Tags: chelsea chaney | sues | school | bikini

Chelsea Chaney Sues Atlanta School Over Facebook Bikini Lesson

By Clyde Hughes   |   Monday, 24 Jun 2013 08:59 AM

Chelsea Chaney, an Atlanta-area teen, is suing her school district after the Fayette County Schools director of technology allegedly pulled a photo of her in a bikini off Facebook as a lesson demonstrating the pitfalls of social media.

Chelsea Chaney, now a freshman at the University of Georgia, told WSB-TV that she was "embarrassed" and "horrified,"  she told WSB-TV, after she learned that her photo was part of district-wide seminar involving the technology director with other parents and students.

The photo showed Chaney in a red bikini with sunglasses on standing next to what appeared to be a cardboard cutout of the rapper Snoop Dog. Chaney is suing for $2 million, according to WSB-TV. The student, who as 17 at the time, said the photo was used without her or her parents' permission.

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"It never crossed my mind that this would ever, ever happen to me," Chelsea Chaney told the TV station. "I wish it was taken more seriously and gotten a more sincere apology."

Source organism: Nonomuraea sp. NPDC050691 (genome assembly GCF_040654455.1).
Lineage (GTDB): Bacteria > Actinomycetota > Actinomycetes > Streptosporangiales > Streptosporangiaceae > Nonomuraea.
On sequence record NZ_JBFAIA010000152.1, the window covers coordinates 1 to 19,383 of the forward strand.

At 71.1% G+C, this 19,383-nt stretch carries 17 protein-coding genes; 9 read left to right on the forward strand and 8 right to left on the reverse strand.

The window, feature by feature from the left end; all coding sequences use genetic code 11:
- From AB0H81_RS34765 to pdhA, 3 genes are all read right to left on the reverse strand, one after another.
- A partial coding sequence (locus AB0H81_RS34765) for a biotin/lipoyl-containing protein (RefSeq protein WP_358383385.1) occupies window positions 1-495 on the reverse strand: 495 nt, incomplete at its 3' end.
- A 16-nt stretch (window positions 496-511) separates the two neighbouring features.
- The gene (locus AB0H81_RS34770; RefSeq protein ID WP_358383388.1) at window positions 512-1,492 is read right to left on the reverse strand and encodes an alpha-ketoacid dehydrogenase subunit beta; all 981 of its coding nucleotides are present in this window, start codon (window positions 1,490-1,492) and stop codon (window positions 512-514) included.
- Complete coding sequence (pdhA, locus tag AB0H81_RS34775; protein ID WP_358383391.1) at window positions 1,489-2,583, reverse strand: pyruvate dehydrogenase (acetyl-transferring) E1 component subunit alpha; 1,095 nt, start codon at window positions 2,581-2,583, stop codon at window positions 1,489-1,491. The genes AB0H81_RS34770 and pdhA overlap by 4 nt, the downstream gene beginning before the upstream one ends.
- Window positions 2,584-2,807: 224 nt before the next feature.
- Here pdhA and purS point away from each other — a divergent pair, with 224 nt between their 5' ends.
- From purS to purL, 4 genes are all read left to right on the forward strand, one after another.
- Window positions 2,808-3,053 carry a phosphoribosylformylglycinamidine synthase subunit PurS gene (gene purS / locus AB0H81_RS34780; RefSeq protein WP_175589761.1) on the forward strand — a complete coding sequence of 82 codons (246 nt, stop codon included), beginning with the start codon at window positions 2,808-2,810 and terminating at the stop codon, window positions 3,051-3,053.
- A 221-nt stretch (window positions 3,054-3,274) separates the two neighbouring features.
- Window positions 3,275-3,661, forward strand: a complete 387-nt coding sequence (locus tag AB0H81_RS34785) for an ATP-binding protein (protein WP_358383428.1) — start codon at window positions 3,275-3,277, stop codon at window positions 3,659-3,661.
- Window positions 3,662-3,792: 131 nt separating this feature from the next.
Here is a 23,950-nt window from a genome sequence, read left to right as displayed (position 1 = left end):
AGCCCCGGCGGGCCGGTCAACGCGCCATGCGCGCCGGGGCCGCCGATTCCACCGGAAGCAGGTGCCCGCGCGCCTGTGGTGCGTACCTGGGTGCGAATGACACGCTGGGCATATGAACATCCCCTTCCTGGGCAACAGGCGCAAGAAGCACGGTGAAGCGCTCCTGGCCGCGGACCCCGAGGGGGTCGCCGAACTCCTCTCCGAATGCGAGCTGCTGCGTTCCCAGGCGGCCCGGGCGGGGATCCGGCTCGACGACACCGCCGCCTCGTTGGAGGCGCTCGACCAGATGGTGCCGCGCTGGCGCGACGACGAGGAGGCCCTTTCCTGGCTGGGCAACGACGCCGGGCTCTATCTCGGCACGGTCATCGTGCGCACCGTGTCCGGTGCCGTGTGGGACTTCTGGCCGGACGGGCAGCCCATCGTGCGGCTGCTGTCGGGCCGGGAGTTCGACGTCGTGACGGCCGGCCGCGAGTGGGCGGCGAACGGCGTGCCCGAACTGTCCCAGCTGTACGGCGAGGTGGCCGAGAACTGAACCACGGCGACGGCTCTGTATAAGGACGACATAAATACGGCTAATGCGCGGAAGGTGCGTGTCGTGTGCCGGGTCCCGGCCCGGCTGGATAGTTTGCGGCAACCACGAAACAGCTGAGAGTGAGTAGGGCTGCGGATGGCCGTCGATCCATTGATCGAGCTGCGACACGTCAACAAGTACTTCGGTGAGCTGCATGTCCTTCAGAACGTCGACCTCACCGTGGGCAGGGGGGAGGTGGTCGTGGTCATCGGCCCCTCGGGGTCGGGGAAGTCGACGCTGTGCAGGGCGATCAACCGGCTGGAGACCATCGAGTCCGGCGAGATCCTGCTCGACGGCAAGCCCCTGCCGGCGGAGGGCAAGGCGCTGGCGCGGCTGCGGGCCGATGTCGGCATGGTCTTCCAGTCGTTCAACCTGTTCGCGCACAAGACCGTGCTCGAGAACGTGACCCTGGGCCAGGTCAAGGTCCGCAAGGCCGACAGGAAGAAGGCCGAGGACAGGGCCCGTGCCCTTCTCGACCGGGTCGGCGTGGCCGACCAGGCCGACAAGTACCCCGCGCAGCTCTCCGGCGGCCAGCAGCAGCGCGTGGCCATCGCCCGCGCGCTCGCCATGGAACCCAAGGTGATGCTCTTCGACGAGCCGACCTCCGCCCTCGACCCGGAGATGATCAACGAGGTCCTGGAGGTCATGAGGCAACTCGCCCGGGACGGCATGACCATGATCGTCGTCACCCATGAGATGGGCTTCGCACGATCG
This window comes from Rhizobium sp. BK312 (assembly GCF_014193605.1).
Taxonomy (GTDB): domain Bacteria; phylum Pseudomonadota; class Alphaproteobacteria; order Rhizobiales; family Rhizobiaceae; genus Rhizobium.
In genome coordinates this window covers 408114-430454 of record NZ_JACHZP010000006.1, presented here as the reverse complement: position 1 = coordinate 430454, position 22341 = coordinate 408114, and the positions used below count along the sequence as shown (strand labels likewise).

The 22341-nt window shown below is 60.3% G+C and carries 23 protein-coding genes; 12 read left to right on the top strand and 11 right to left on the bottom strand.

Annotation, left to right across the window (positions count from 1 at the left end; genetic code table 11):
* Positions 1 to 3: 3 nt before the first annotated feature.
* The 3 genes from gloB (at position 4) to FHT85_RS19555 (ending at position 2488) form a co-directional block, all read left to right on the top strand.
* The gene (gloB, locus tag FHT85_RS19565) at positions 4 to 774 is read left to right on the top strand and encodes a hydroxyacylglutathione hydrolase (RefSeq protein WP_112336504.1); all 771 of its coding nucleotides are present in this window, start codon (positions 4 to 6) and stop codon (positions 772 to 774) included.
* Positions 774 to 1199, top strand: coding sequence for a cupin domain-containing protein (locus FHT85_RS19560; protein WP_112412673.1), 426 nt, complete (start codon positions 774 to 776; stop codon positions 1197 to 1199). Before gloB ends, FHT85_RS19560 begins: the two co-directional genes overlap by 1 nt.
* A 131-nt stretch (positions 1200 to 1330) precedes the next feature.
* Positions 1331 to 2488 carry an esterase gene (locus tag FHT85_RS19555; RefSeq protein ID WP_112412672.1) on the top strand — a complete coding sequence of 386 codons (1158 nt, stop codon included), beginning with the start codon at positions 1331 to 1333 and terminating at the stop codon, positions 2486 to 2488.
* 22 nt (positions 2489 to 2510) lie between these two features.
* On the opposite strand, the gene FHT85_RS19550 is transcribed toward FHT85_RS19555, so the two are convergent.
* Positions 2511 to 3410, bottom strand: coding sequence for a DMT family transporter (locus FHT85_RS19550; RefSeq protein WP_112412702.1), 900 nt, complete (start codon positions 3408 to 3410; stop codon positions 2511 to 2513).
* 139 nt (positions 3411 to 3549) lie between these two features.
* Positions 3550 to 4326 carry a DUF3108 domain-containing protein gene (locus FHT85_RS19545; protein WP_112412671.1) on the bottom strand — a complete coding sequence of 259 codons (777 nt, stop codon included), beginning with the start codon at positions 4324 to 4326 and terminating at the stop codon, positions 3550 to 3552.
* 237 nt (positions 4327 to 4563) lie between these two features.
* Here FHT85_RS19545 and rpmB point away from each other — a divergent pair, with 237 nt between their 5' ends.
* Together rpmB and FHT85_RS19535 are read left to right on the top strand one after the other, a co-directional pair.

In an apology letter Chaney told the TV station was from the administrator, WSB-TV reported the administrator's claimed that the photo was randomly selected. Chaney said she felt she was "bullied" by the incident and sued because "I don't want this to happen to any other student."

The school district declined to speak to WSB-TV, but according to the television station has filed a claim to dismiss the lawsuit.

"Their idea that putting something on Facebook gives them a license to steal it and Carte blanche to do with it what they did is wrong ethically, it's wrong morally and it's absolutely wrong legally," Chaney's attorney Pete Wellborn told WSB-TV. "(They) then used it out of context to suggest that Chelsea is a promiscuous, abuser of alcohol."

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Some social media commenters said Chaney is likely to face an uphill battle.

"She posted on her FB page to be seen on the internet," said a commenter on the New York Daily News. "If she was concerned about privacy, she should have read the privacy rules on the website when she entered into an agreement with FB to post her picture. Can't use copyright rules because the teacher probably felt the photo fell under the 'Free Use Doctrine.' "

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